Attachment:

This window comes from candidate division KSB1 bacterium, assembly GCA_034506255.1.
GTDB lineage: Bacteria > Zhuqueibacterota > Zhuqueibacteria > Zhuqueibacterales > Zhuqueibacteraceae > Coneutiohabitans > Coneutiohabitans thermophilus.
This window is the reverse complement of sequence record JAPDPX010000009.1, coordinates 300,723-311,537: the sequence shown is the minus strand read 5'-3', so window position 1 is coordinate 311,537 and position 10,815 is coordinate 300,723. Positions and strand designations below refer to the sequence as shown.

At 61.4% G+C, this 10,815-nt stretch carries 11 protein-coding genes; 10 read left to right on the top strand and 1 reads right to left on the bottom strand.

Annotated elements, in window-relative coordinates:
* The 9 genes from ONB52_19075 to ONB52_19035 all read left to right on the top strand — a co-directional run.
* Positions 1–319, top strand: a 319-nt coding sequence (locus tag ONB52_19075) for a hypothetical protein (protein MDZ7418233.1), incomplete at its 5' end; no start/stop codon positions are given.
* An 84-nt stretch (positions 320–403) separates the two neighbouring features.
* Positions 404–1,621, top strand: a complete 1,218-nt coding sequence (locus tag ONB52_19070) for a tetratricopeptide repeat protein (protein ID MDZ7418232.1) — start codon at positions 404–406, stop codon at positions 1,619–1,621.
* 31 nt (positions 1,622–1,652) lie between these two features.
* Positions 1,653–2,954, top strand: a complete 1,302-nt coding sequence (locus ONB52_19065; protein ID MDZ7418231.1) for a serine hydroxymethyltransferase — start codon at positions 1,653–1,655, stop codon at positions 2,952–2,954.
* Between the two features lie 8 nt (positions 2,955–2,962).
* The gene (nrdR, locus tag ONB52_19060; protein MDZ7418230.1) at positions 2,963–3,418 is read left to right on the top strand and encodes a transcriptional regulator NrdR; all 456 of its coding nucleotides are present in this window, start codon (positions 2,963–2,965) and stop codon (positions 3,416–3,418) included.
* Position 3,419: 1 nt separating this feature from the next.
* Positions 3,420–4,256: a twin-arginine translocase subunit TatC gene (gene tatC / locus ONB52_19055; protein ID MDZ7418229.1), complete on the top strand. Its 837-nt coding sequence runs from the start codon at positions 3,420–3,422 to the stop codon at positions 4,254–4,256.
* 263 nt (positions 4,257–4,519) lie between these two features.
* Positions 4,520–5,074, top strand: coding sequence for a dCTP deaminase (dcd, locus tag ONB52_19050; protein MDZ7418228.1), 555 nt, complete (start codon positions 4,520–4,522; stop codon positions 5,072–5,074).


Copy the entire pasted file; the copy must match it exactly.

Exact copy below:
This window comes from candidate division KSB1 bacterium, assembly GCA_034506255.1.
GTDB lineage: Bacteria > Zhuqueibacterota > Zhuqueibacteria > Zhuqueibacterales > Zhuqueibacteraceae > Coneutiohabitans > Coneutiohabitans thermophilus.
This window is the reverse complement of sequence record JAPDPX010000009.1, coordinates 300,723-311,537: the sequence shown is the minus strand read 5'-3', so window position 1 is coordinate 311,537 and position 10,815 is coordinate 300,723. Positions and strand designations below refer to the sequence as shown.

At 61.4% G+C, this 10,815-nt stretch carries 11 protein-coding genes; 10 read left to right on the top strand and 1 reads right to left on the bottom strand.

Annotated elements, in window-relative coordinates:
* The 9 genes from ONB52_19075 to ONB52_19035 all read left to right on the top strand — a co-directional run.
* Positions 1–319, top strand: a 319-nt coding sequence (locus tag ONB52_19075) for a hypothetical protein (protein MDZ7418233.1), incomplete at its 5' end; no start/stop codon positions are given.
* An 84-nt stretch (positions 320–403) separates the two neighbouring features.
* Positions 404–1,621, top strand: a complete 1,218-nt coding sequence (locus tag ONB52_19070) for a tetratricopeptide repeat protein (protein ID MDZ7418232.1) — start codon at positions 404–406, stop codon at positions 1,619–1,621.
* 31 nt (positions 1,622–1,652) lie between these two features.
* Positions 1,653–2,954, top strand: a complete 1,302-nt coding sequence (locus ONB52_19065; protein ID MDZ7418231.1) for a serine hydroxymethyltransferase — start codon at positions 1,653–1,655, stop codon at positions 2,952–2,954.
* Between the two features lie 8 nt (positions 2,955–2,962).
* The gene (nrdR, locus tag ONB52_19060; protein MDZ7418230.1) at positions 2,963–3,418 is read left to right on the top strand and encodes a transcriptional regulator NrdR; all 456 of its coding nucleotides are present in this window, start codon (positions 2,963–2,965) and stop codon (positions 3,416–3,418) included.
* Position 3,419: 1 nt separating this feature from the next.
* Positions 3,420–4,256: a twin-arginine translocase subunit TatC gene (gene tatC / locus ONB52_19055; protein ID MDZ7418229.1), complete on the top strand. Its 837-nt coding sequence runs from the start codon at positions 3,420–3,422 to the stop codon at positions 4,254–4,256.
* 263 nt (positions 4,257–4,519) lie between these two features.
* Positions 4,520–5,074, top strand: coding sequence for a dCTP deaminase (dcd, locus tag ONB52_19050; protein MDZ7418228.1), 555 nt, complete (start codon positions 4,520–4,522; stop codon positions 5,072–5,074).